Many will probably recognise themselves in Julia Fullerton-Batten’s well-produced works. Perhaps particularly in one of her most talked-about series, which portrays the relationship between mother and daughter. Or in her breakthrough work, where, from a female perspective, she depicts a teenager’s journey into adulthood, characterised by expectation and apprehension. Fotografiska’s is the first presentation of Julia Fullerton-Batten’s work in Sweden.
Inspired by her father who always carried his camera with him, Julia Fullerton-Batten decided to become a photographer at the age of sixteen. This firmness of purpose has characterised her career ever since. She was brought to the attention of the National Portrait Gallery in London, which commissioned her to produce a series of portraits. Her breakthrough came with the project Teenage Stories, a series where she conveys a teenager’s expectation as well as apprehension faced with adulthood.
While preparing for her series Mothers and Daughters (2012), Julia Fullerton-Batten got in touch with mothers who were enlisted to pose in their home environments together with their daughters. The resulting images capture the complex and constantly changing relationship between mother and daughter.
In her most recent series, Blind (2013), Julia Fullerton-Batten has photographed blind people in environments of their own choosing, in order to make the viewer question his or her ideas of normality.
Julia Fullerton-Batten works as painstakingly and meticulously with coloration and composition as artists who paint. Under the seemingly glossy surface lurks a disquieting, almost ominous calm. There is a clear affinity with paintings of Balthus, Eric Fischl and Edward Hopper, and particularly Hopper’s Urbanscapes with its simple rhythm in the composition and its feeling of stillness and alienation. These are qualities that Fullerton-Batten admires and has used in her images.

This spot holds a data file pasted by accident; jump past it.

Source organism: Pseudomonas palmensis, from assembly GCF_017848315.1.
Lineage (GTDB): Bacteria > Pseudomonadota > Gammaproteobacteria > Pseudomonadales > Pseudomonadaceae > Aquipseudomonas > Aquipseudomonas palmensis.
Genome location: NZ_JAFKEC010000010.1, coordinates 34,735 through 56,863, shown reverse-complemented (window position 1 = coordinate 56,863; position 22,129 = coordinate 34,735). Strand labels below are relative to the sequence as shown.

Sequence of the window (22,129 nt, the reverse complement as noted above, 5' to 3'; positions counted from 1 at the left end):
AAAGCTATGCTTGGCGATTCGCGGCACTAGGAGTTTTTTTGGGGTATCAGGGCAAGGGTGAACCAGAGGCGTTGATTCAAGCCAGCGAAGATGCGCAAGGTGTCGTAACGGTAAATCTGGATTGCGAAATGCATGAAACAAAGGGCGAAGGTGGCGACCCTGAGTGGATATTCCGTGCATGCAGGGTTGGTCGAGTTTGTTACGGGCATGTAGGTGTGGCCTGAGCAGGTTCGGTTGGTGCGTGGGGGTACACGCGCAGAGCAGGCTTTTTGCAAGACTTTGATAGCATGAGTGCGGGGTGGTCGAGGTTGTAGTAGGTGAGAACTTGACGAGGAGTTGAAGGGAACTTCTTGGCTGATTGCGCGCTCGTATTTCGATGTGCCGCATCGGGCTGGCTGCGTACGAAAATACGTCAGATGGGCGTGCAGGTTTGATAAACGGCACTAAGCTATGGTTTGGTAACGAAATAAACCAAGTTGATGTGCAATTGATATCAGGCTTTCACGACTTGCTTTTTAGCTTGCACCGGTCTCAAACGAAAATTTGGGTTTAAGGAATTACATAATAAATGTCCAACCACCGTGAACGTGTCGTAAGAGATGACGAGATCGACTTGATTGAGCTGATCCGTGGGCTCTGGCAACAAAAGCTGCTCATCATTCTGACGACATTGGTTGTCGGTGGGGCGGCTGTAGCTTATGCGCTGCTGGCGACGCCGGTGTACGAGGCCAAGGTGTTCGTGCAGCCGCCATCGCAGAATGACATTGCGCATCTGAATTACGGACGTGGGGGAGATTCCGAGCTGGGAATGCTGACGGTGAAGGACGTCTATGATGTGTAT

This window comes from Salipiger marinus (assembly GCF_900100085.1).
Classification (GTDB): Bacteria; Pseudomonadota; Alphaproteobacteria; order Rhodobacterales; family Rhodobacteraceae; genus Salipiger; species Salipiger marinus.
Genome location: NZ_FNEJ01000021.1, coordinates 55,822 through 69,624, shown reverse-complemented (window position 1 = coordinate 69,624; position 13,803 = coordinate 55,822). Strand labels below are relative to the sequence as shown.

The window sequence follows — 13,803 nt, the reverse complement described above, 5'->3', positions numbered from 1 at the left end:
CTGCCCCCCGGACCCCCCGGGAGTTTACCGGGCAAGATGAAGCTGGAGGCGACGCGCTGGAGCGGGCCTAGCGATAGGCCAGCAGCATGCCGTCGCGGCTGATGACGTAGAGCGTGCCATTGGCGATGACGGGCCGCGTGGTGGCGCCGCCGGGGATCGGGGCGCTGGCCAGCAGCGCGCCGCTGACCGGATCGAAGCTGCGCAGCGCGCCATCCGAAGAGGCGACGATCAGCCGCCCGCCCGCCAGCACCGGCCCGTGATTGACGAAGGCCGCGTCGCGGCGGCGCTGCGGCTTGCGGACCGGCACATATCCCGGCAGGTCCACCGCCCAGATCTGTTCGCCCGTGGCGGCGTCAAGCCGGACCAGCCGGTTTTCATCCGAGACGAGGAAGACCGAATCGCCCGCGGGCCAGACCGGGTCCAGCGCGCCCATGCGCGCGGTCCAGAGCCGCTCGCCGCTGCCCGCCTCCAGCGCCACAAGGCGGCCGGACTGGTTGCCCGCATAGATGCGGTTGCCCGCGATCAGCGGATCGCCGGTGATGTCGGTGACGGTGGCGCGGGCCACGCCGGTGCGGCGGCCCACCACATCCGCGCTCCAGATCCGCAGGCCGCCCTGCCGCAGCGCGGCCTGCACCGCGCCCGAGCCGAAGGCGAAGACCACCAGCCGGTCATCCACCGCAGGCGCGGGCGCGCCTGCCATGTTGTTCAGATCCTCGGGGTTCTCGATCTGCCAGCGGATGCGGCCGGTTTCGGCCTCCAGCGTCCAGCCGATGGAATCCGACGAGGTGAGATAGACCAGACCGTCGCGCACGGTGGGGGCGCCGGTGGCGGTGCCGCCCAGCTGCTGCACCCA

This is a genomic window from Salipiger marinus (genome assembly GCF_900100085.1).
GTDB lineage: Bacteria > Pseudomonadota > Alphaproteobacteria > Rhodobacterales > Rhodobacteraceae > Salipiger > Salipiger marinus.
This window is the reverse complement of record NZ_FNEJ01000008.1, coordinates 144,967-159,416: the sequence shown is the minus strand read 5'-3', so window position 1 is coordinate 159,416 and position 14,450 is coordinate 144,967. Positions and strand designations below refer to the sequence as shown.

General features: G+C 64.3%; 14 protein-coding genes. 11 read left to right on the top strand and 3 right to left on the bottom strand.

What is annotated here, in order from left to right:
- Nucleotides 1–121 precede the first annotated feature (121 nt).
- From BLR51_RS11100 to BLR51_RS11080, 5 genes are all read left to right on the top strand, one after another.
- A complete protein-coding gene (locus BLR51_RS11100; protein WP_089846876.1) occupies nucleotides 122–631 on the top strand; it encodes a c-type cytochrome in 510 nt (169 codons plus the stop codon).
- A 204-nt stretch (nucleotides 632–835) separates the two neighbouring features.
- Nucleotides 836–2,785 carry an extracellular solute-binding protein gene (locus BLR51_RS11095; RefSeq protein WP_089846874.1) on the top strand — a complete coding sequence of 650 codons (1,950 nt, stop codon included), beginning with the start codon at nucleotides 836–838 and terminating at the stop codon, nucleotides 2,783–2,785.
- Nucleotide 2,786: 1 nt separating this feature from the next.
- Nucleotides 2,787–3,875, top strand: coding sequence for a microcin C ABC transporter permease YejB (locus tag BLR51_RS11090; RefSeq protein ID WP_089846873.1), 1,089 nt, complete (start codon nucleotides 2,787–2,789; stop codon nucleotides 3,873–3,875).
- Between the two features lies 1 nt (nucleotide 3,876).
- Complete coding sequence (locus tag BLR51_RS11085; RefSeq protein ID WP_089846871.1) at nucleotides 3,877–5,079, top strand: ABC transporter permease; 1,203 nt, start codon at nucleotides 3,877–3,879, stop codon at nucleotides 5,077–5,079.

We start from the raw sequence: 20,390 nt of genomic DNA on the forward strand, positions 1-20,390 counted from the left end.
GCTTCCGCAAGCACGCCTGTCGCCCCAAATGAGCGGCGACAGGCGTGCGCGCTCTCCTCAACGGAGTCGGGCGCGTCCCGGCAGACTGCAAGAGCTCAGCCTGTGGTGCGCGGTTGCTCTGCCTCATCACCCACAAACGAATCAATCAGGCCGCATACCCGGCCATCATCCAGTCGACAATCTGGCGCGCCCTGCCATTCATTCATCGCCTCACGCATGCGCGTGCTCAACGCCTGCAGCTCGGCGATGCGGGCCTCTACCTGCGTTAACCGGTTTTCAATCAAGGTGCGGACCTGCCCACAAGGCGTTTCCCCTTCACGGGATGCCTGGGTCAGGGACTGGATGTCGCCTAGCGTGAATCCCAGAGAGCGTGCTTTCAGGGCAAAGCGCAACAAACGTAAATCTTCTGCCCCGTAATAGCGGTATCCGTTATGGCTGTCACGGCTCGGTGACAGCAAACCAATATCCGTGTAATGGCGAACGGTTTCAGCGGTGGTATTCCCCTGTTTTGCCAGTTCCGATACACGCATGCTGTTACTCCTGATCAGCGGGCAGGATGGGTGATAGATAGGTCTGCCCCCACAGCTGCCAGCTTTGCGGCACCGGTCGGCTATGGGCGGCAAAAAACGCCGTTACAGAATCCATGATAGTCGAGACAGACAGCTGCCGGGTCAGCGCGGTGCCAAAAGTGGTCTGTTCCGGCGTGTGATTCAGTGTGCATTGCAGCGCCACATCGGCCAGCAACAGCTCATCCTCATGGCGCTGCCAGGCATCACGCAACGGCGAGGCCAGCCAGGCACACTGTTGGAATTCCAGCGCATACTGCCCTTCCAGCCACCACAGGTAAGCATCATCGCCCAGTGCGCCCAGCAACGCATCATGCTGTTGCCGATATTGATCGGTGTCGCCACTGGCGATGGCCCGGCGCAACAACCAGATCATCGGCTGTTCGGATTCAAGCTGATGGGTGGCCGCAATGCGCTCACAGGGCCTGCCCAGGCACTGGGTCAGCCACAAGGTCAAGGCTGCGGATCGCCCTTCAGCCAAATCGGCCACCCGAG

Julia Fullerton-Batten often sets out from a conceptual idea. When she has decided on a project, a long process begins:
“The planning phase involves hardening up my ideas on scenes, choices of location, models, clothing, props, etc. The day or days of the shoot also require considerable preparation – selecting my team, hiring additional lights or equipment that may be needed, arranging the logistics of getting my team and the models to the location and for accommodation (if needed). The shoot itself can take just a couple of days,” she explains.
Now Fotografiska shows Julia Fullerton-Batten work for the first time in Scandinavia. It is an imagery that contains a fair measure of empathy, but in a somewhat twisted manner, as she puts it.
Julia Fullerton-Batten was born in 1970 in Bremen, Germany to an English father and a German mother. She grew up in Germany and the United States and moved to England where she trained as a photographer at the Royal Berkshire College of Art and Design. After completing her education, she began working as an assistant, while she developed her own projects and participated successfully in a number of photography competitions. After some years of commercial campaigns, she decided to develop her own artistic practice. Her images have been displayed at the National Portrait Gallery in London, the world’s perhaps most influential photo fair, Paris Photo and the annual Arles Photography Festival. She lives and works in London where she combines artistic projects with advertising commissions.